Roan Mountain is a very small town located in the state of Tennessee. With a population of 1,078 people and just one neighborhood, Roan Mountain is the 274th largest community in Tennessee.
Roan Mountain is neither predominantly blue-collar nor white-collar, instead having a mixed workforce of both blue-collar and white-collar jobs. Overall, Roan Mountain is a town of professionals, service providers, and production and manufacturing workers. There are especially a lot of people living in Roan Mountain who work in maintenance occupations (18.95%), teaching (15.03%), and healthcare (13.29%).
Residents will find that the town is relatively quiet. This is because it is not over-populated, and it has fewer college students, renters, and young children - all of whom can be noisy at times. So, if you're looking for a relatively peaceful place to live, Roan Mountain is worth considering.
One downside of living in Roan Mountain, however, is that residents on average have to contend with a long commute, spending on average 31.04 minutes every day commuting to work.
Being a small town, Roan Mountain does not have a public transit system used by locals to get to and from work.
The citizens of Roan Mountain are slightly better educated than the national average of 21.84% for all cities and towns, with 21.57% of adults in Roan Mountain having a bachelor's degree or advanced degree.
The per capita income in Roan Mountain in 2018 was $27,338, which is upper middle income relative to Tennessee, and middle income relative to the rest of the US. This equates to an annual income of $109,352 for a family of four. However, Roan Mountain contains both very wealthy and poor people as well.
The people who call Roan Mountain home describe themselves as belonging to a variety of racial and ethnic groups. The greatest number of Roan Mountain residents report their race to be White, followed by Black or African-American. Important ancestries of people in Roan Mountain include German, English, Dutch, Irish, and British.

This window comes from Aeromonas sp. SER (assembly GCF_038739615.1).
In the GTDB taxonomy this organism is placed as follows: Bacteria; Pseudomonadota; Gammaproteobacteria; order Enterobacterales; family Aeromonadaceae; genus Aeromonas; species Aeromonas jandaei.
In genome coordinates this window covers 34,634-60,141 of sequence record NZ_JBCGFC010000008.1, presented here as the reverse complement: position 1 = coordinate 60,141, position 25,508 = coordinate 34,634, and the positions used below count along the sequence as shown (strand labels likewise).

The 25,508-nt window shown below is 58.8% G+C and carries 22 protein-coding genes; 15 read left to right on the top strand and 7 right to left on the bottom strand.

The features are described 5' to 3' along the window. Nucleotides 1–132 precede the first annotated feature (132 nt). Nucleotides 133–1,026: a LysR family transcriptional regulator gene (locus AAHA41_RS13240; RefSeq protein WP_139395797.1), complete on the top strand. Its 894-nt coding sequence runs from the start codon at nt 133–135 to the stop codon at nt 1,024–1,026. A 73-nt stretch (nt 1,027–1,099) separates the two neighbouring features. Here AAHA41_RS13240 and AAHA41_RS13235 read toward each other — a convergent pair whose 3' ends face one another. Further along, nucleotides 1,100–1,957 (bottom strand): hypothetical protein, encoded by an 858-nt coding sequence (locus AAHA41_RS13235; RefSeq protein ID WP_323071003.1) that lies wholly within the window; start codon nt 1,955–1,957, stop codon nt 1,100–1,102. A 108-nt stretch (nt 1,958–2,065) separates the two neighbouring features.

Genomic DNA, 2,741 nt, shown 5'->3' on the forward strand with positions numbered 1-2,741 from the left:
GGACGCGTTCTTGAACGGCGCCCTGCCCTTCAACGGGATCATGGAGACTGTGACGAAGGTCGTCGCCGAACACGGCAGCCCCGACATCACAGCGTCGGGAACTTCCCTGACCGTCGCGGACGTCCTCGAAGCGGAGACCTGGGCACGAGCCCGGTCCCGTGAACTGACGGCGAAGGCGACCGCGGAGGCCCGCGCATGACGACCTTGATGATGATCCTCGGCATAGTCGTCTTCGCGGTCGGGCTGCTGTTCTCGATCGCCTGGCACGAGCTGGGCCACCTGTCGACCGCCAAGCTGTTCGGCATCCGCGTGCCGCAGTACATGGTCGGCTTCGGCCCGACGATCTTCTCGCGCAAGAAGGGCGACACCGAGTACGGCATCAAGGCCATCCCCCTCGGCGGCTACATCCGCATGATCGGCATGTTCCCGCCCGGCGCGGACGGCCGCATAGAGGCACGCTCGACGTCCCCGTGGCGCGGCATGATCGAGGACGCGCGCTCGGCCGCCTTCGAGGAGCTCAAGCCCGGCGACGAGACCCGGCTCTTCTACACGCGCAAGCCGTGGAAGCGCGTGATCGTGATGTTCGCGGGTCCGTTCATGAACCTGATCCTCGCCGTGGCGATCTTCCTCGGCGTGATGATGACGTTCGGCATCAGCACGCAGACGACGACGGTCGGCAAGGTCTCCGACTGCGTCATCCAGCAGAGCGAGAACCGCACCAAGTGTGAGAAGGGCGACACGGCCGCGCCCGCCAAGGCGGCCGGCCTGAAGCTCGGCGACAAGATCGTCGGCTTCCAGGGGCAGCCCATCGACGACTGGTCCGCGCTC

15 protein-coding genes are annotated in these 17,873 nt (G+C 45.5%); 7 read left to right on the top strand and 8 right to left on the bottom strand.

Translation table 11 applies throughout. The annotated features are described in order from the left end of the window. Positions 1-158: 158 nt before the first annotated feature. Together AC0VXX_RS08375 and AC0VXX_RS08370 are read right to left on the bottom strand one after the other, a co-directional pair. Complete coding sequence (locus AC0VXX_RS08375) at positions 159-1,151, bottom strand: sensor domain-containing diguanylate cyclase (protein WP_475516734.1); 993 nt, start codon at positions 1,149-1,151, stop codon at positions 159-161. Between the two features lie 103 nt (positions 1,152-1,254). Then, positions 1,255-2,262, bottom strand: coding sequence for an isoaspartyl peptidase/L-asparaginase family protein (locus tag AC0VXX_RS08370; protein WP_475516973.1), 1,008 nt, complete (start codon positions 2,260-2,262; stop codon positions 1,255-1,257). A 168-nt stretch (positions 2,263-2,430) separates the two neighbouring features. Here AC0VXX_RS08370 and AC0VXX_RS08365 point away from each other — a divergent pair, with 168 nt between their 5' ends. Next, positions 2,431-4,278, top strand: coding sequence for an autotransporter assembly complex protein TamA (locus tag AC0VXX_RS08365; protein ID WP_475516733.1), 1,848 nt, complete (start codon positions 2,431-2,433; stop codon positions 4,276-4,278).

The most common language spoken in Roan Mountain is English. Other important languages spoken here include Polish and Spanish.
Many things matter about a neighborhood, but the first thing most people notice is the way a neighborhood looks and its particular character. For example, one might notice whether the buildings all date from a certain time period or whether shop signs are in multiple languages. This particular neighborhood in Roan Mountain, the neighborhood, has some outstanding things about the way it looks and its way of life that are worth highlighting.
Did you know that the neighborhood has more Dutch and Scots-Irish ancestry people living in it than nearly any neighborhood in America? It's true! In fact, 4.1% of this neighborhood's residents have Dutch ancestry and 3.3% have Scots-Irish ancestry.
How wealthy a neighborhood is, from very wealthy, to middle income, to low income is very formative with regard to the personality and character of a neighborhood. Equally important is the rate of people, particularly children, who live below the federal poverty line. In some wealthy gated communities, the areas immediately surrounding can have high rates of childhood poverty, which indicates other social issues. NeighborhoodScout's analysis reveals both aspects of income and poverty for this neighborhood.